Thread: Loading a bmp file

  1. #1
    Join Date
    Jun 2005

    Loading a bmp file

    I'm having trouble with this one, as easy as the format is, I'm doing something wrong. I have a function here to load a bmp file, taking the filename:
    LIMAGE BMPLoader::loadBMP(const char* filename) {
        struct {
            unsigned short int type;
            unsigned int filesize;
            unsigned short int reserved;
            unsigned short int reserved2;
            unsigned int offset;
        } header;
        struct {
            unsigned int headersize;
            unsigned long int width, height;
            unsigned short int planes;
            unsigned short int bitsppx;
            unsigned int compression, imagesize;
            unsigned long int hres, vhres;
            unsigned int numcolors, importantcols;
        } infoheader;
        unsigned char temp;
        char* palette = 0;
        char* imaged = 0;
        LIMAGE image = {0, 0, 0, 0};
        if (filename == 0) return image;
        FILE* file = 0;
        file = fopen(filename, "rb");
        if (file == 0) return image;
        fread(&header, sizeof(header), 1, file);
        if (header.type != BMP_HEAD) {
            return image;
        fread(&infoheader, sizeof(infoheader), 1, file);
        if (infoheader.compression != 0) return image; // don't deal with compressed BMPs
        image.bpp = infoheader.bitsppx;
        image.width = infoheader.width;
        image.height = infoheader.height;
        if (infoheader.bitsppx < 16) {
            palette = new char[infoheader.numcolors*4];
            fread(palette, 1, infoheader.numcolors*4, file);
        } else {
            imaged = new char[(image.width*image.height)*(image.bpp/8)];
            fseek(file, header.offset, SEEK_SET);
            fread(imaged, 1, infoheader.imagesize, file);
        /*for (int i=0;i<infoheader.imagesize;i+=3) {
            temp = imaged[i];
            imaged[i] = imaged[i+2];
            imaged[i+2] = temp;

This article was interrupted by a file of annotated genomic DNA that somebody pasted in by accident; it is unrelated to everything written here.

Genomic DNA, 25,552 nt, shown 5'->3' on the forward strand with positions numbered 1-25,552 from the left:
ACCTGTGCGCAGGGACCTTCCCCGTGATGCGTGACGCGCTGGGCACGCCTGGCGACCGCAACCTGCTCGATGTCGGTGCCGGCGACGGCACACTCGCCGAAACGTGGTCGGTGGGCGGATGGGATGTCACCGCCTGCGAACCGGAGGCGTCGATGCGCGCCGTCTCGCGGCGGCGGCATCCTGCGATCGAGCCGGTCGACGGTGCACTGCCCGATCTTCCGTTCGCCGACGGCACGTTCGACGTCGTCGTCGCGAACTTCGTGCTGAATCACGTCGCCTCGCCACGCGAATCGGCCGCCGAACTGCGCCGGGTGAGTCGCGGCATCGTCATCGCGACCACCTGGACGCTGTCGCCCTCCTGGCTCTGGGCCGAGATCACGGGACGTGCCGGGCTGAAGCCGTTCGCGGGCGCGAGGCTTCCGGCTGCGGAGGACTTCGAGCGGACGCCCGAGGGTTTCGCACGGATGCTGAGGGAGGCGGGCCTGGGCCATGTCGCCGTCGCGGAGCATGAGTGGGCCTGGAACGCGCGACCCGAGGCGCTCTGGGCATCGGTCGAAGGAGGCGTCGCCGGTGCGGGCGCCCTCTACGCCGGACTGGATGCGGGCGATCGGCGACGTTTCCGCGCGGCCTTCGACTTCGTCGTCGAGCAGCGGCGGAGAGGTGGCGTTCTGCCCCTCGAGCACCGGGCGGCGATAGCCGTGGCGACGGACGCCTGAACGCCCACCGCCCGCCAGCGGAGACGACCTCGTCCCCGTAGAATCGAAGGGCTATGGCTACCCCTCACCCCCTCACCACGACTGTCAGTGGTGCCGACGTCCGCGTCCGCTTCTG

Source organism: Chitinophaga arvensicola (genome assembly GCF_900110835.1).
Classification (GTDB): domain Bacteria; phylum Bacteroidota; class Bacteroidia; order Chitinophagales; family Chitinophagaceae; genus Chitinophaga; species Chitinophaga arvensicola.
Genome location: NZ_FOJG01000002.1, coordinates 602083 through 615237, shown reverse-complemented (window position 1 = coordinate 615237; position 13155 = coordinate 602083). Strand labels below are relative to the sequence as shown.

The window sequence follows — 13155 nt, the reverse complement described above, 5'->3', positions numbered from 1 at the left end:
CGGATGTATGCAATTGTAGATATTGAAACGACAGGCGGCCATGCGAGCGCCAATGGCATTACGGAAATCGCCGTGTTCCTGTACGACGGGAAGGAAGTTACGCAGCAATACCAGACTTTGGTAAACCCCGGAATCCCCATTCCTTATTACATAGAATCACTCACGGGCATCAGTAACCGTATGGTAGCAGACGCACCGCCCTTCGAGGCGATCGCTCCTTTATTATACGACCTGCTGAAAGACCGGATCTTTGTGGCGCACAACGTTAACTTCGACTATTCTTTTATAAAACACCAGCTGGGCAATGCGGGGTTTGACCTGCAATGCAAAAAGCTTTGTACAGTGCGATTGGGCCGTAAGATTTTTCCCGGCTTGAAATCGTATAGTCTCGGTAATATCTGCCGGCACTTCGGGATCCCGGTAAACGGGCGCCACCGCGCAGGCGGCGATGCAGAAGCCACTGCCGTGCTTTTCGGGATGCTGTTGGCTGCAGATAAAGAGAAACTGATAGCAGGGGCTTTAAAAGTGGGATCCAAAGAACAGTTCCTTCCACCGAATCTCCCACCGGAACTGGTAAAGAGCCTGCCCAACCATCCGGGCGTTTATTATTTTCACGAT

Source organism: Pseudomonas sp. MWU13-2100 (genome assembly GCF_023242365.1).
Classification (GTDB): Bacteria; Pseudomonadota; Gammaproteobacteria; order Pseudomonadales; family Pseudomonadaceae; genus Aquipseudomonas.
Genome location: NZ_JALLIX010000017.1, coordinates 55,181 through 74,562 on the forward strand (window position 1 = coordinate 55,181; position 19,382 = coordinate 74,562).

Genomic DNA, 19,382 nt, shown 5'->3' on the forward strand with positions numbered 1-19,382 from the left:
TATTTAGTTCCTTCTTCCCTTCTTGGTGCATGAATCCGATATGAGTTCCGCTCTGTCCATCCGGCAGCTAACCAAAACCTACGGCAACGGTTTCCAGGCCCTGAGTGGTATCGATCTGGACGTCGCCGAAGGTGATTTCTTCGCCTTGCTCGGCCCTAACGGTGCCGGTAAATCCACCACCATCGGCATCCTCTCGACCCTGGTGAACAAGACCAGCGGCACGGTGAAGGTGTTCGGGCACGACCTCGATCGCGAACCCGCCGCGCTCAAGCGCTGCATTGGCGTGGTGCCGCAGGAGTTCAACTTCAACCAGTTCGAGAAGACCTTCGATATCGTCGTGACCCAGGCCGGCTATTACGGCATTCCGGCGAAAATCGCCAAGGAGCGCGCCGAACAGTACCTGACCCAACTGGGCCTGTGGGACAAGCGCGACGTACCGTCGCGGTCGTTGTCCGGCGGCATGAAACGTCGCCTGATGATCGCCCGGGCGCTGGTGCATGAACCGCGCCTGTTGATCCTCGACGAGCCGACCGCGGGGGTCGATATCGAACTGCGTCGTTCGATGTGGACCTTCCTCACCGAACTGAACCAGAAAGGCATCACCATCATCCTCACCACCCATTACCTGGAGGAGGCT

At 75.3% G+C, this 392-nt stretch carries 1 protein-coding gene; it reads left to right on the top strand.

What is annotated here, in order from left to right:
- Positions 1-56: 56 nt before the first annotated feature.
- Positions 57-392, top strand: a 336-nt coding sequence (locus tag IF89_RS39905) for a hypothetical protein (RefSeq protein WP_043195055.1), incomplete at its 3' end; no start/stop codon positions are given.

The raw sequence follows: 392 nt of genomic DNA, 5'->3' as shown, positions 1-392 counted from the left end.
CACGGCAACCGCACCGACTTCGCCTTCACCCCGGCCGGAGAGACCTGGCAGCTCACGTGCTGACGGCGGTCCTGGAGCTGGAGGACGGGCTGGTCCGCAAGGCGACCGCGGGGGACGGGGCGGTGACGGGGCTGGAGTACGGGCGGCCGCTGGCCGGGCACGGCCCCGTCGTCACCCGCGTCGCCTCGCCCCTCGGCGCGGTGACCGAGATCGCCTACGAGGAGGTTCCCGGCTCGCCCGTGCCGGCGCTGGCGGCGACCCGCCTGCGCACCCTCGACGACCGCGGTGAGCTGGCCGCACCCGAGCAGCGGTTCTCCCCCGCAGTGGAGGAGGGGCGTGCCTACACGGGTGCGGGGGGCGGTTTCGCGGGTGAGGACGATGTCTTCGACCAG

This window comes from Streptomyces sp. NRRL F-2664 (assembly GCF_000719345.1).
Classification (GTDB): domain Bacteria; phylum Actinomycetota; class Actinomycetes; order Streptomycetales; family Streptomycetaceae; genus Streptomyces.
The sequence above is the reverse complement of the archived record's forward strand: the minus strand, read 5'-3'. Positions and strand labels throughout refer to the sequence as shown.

image.image = imaged;
        delete [] imaged;
        return image;
    LIMAGE is a struct defined in another header which contains 3 ints (bpp, height, width) and a char*, the actual image data. The commented out for loop causes a problem with memory therefore is commented out for now lol.. if you find something wrong with my function or structs or whatever tell me that'd be great, but my problem is, everything I read in (height, width, bpp, etc) gets assigned the value of these characters: ( then what looks like a b but the vertical line extends further downward and a ". Then I output the values to a file. as a decimal it came to 0 and as a string it came to ". Any idea why it's not reading values correctly? Thanks in advance

    Note: the function isn't complete, it doesn't read in images with a bpp of less than 16. The image i used to test was 24 and because it doesn't read the value right it thinks it's less than 16.
    Last edited by Ganoosh; 10-03-2005 at 03:33 PM.
    Using Dev-C++ on Windows

  2. #2
    Registered User
    Join Date
    Jun 2003
    I found that, when reading the Bitmap File Header and Bitmap Info Header (preceding the pixel data), that I could not read it all in as one header:
    fread(&header, sizeof(header), 1, file);
    Even though that is what everyone suggested, and it makes sense that it should work properly, I found I had to resort to reading every value in line by line:
    void CompleteHeader(CUSTOMBITMAPHEADER *BitmapHeader, FILE *BinaryIFile)
    	fread(&(BitmapHeader->Type), sizeof(BitmapHeader->Type), 1, BinaryIFile);
    	fread(&(BitmapHeader->Size), sizeof(BitmapHeader->Size), 1, BinaryIFile);
    	fread(&(BitmapHeader->Reserved1), sizeof(BitmapHeader->Reserved1), 1, BinaryIFile);